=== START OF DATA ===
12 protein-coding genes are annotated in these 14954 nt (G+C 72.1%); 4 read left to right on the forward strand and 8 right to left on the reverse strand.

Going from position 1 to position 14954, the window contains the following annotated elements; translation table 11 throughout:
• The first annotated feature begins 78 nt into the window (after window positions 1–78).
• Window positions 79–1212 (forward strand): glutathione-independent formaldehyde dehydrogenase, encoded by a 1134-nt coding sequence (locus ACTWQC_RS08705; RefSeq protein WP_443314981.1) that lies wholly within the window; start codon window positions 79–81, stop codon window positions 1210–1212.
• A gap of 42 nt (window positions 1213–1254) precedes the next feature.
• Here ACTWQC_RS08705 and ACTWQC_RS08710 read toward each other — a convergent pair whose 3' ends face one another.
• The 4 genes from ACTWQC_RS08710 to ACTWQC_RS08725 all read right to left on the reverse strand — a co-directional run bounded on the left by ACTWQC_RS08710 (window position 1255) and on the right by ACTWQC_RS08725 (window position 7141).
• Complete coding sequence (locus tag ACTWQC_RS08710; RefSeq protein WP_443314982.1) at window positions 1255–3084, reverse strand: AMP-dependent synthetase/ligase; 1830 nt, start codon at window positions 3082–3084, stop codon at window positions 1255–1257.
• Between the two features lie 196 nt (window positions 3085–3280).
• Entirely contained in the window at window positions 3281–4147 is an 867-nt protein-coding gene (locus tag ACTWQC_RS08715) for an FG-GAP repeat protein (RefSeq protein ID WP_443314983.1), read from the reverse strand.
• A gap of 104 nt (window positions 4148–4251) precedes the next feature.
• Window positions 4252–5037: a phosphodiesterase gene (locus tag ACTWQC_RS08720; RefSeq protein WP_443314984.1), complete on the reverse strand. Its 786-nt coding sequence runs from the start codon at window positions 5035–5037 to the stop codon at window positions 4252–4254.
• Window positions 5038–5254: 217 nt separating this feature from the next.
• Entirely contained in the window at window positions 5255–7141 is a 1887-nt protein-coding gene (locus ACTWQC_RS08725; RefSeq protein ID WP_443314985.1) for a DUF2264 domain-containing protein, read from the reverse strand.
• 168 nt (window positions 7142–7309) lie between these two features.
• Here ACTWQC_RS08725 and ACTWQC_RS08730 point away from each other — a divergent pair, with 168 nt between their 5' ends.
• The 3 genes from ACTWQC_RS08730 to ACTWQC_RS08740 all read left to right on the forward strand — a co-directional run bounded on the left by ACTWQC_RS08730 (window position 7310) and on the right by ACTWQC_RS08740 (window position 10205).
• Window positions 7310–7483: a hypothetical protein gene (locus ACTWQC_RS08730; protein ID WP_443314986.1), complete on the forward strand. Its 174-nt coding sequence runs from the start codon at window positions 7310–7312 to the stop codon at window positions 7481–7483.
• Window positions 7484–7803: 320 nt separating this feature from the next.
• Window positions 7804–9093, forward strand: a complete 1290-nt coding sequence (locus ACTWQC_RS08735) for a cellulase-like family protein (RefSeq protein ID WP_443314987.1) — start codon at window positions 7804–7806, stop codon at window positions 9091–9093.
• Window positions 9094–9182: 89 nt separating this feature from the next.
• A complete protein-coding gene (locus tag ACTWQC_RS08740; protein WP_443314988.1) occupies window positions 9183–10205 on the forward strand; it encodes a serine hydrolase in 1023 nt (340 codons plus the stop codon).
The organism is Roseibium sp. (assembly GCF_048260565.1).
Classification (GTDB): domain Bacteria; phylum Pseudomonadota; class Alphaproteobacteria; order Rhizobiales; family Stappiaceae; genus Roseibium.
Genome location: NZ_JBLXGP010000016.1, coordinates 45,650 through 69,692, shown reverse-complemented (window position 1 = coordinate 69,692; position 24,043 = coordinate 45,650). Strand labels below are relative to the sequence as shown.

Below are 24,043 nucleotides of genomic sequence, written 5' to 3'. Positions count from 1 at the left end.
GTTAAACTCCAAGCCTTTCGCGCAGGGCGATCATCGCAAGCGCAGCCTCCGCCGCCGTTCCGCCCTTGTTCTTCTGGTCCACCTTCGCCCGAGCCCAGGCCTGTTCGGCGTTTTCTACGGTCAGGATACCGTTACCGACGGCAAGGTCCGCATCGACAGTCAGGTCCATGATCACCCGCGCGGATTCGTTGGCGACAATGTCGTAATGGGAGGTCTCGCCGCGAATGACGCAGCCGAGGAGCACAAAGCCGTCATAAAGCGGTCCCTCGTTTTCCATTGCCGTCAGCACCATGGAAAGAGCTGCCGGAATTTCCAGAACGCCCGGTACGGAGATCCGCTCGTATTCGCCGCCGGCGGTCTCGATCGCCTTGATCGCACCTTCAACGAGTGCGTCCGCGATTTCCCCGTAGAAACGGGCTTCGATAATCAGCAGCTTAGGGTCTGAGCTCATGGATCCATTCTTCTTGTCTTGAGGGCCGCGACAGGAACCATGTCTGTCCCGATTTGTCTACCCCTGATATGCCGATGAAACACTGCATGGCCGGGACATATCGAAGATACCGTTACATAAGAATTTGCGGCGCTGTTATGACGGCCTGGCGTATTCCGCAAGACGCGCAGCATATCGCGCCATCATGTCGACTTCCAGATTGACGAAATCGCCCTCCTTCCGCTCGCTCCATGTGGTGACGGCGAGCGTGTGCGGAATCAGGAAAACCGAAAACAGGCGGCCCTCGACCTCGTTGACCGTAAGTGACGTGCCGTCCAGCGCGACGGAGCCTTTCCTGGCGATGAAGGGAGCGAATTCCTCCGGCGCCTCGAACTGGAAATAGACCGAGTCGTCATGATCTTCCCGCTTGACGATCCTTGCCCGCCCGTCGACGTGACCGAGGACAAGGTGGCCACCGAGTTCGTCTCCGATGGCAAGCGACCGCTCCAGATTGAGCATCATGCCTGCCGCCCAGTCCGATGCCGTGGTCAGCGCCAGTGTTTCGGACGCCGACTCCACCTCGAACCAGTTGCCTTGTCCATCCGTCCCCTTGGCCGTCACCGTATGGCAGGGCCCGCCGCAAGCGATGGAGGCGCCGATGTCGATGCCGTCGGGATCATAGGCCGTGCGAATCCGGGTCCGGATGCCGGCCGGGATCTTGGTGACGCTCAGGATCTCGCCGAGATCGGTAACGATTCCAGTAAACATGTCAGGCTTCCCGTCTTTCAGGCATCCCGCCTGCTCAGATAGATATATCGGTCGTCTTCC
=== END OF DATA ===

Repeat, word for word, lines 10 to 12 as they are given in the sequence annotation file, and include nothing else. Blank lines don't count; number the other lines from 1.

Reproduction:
• Entirely contained in the window at window positions 3281–4147 is an 867-nt protein-coding gene (locus tag ACTWQC_RS08715) for an FG-GAP repeat protein (RefSeq protein ID WP_443314983.1), read from the reverse strand.
• A gap of 104 nt (window positions 4148–4251) precedes the next feature.
• Window positions 4252–5037: a phosphodiesterase gene (locus tag ACTWQC_RS08720; RefSeq protein WP_443314984.1), complete on the reverse strand. Its 786-nt coding sequence runs from the start codon at window positions 5035–5037 to the stop codon at window positions 4252–4254.